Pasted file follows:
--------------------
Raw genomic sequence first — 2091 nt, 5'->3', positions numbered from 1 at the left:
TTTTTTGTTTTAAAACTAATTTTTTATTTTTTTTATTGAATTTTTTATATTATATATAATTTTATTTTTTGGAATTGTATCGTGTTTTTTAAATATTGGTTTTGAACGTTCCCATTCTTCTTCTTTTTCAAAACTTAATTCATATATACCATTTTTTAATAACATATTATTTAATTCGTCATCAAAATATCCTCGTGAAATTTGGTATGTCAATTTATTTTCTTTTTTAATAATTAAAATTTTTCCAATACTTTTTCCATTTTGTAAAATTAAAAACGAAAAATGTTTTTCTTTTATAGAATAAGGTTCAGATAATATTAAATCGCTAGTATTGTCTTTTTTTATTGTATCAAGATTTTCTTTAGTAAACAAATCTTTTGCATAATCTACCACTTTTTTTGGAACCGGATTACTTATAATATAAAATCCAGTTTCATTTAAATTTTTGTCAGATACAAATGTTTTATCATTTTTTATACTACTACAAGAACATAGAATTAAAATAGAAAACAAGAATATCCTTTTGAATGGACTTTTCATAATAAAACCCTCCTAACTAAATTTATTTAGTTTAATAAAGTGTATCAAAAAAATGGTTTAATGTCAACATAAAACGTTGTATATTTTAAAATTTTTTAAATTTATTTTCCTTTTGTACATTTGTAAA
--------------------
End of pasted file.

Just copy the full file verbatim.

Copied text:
Raw genomic sequence first — 2091 nt, 5'->3', positions numbered from 1 at the left:
TTTTTTGTTTTAAAACTAATTTTTTATTTTTTTTATTGAATTTTTTATATTATATATAATTTTATTTTTTGGAATTGTATCGTGTTTTTTAAATATTGGTTTTGAACGTTCCCATTCTTCTTCTTTTTCAAAACTTAATTCATATATACCATTTTTTAATAACATATTATTTAATTCGTCATCAAAATATCCTCGTGAAATTTGGTATGTCAATTTATTTTCTTTTTTAATAATTAAAATTTTTCCAATACTTTTTCCATTTTGTAAAATTAAAAACGAAAAATGTTTTTCTTTTATAGAATAAGGTTCAGATAATATTAAATCGCTAGTATTGTCTTTTTTTATTGTATCAAGATTTTCTTTAGTAAACAAATCTTTTGCATAATCTACCACTTTTTTTGGAACCGGATTACTTATAATATAAAATCCAGTTTCATTTAAATTTTTGTCAGATACAAATGTTTTATCATTTTTTATACTACTACAAGAACATAGAATTAAAATAGAAAACAAGAATATCCTTTTGAATGGACTTTTCATAATAAAACCCTCCTAACTAAATTTATTTAGTTTAATAAAGTGTATCAAAAAAATGGTTTAATGTCAACATAAAACGTTGTATATTTTAAAATTTTTTAAATTTATTTTCCTTTTGTACATTTGTAAA